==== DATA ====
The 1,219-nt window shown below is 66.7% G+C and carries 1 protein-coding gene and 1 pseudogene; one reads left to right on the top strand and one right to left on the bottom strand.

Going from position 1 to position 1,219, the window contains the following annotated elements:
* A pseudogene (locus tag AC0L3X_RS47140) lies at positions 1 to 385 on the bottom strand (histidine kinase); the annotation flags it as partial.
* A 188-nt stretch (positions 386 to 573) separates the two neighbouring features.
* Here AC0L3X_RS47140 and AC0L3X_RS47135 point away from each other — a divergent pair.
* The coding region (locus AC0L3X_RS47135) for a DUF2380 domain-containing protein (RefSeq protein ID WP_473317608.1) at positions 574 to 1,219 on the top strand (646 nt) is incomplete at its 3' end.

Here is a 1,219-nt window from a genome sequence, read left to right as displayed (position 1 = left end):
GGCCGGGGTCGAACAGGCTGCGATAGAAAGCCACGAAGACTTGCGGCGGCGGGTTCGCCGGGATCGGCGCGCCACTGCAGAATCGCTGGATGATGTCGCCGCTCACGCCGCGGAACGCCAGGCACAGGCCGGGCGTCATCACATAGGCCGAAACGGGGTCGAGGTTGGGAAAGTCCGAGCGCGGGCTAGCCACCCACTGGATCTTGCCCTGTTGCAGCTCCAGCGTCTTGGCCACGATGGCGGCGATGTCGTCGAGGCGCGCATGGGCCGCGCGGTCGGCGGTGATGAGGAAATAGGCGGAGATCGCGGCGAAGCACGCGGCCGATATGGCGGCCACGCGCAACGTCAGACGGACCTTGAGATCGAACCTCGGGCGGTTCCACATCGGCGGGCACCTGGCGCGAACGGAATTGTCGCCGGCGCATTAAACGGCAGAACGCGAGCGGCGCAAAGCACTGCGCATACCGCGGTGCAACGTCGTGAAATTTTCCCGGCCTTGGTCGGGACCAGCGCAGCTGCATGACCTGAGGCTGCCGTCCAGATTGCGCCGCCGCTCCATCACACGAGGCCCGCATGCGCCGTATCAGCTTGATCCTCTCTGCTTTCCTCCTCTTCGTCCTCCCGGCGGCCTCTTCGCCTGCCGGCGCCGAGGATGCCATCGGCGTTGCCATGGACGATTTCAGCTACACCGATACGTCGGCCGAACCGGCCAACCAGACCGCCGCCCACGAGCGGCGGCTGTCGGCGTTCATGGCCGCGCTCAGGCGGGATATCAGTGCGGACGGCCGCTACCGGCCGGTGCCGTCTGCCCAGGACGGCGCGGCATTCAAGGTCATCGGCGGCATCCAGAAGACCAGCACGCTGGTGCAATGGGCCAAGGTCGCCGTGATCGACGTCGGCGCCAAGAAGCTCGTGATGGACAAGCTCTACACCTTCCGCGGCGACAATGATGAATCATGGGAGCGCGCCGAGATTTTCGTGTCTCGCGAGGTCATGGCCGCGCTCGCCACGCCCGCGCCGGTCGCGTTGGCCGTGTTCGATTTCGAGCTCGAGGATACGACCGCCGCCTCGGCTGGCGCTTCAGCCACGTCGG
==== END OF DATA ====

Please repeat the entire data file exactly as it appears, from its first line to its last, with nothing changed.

The 1,219-nt window shown below is 66.7% G+C and carries 1 protein-coding gene and 1 pseudogene; one reads left to right on the top strand and one right to left on the bottom strand.

Going from position 1 to position 1,219, the window contains the following annotated elements:
* A pseudogene (locus tag AC0L3X_RS47140) lies at positions 1 to 385 on the bottom strand (histidine kinase); the annotation flags it as partial.
* A 188-nt stretch (positions 386 to 573) separates the two neighbouring features.
* Here AC0L3X_RS47140 and AC0L3X_RS47135 point away from each other — a divergent pair.
* The coding region (locus AC0L3X_RS47135) for a DUF2380 domain-containing protein (RefSeq protein ID WP_473317608.1) at positions 574 to 1,219 on the top strand (646 nt) is incomplete at its 3' end.

Here is a 1,219-nt window from a genome sequence, read left to right as displayed (position 1 = left end):
GGCCGGGGTCGAACAGGCTGCGATAGAAAGCCACGAAGACTTGCGGCGGCGGGTTCGCCGGGATCGGCGCGCCACTGCAGAATCGCTGGATGATGTCGCCGCTCACGCCGCGGAACGCCAGGCACAGGCCGGGCGTCATCACATAGGCCGAAACGGGGTCGAGGTTGGGAAAGTCCGAGCGCGGGCTAGCCACCCACTGGATCTTGCCCTGTTGCAGCTCCAGCGTCTTGGCCACGATGGCGGCGATGTCGTCGAGGCGCGCATGGGCCGCGCGGTCGGCGGTGATGAGGAAATAGGCGGAGATCGCGGCGAAGCACGCGGCCGATATGGCGGCCACGCGCAACGTCAGACGGACCTTGAGATCGAACCTCGGGCGGTTCCACATCGGCGGGCACCTGGCGCGAACGGAATTGTCGCCGGCGCATTAAACGGCAGAACGCGAGCGGCGCAAAGCACTGCGCATACCGCGGTGCAACGTCGTGAAATTTTCCCGGCCTTGGTCGGGACCAGCGCAGCTGCATGACCTGAGGCTGCCGTCCAGATTGCGCCGCCGCTCCATCACACGAGGCCCGCATGCGCCGTATCAGCTTGATCCTCTCTGCTTTCCTCCTCTTCGTCCTCCCGGCGGCCTCTTCGCCTGCCGGCGCCGAGGATGCCATCGGCGTTGCCATGGACGATTTCAGCTACACCGATACGTCGGCCGAACCGGCCAACCAGACCGCCGCCCACGAGCGGCGGCTGTCGGCGTTCATGGCCGCGCTCAGGCGGGATATCAGTGCGGACGGCCGCTACCGGCCGGTGCCGTCTGCCCAGGACGGCGCGGCATTCAAGGTCATCGGCGGCATCCAGAAGACCAGCACGCTGGTGCAATGGGCCAAGGTCGCCGTGATCGACGTCGGCGCCAAGAAGCTCGTGATGGACAAGCTCTACACCTTCCGCGGCGACAATGATGAATCATGGGAGCGCGCCGAGATTTTCGTGTCTCGCGAGGTCATGGCCGCGCTCGCCACGCCCGCGCCGGTCGCGTTGGCCGTGTTCGATTTCGAGCTCGAGGATACGACCGCCGCCTCGGCTGGCGCTTCAGCCACGTCGG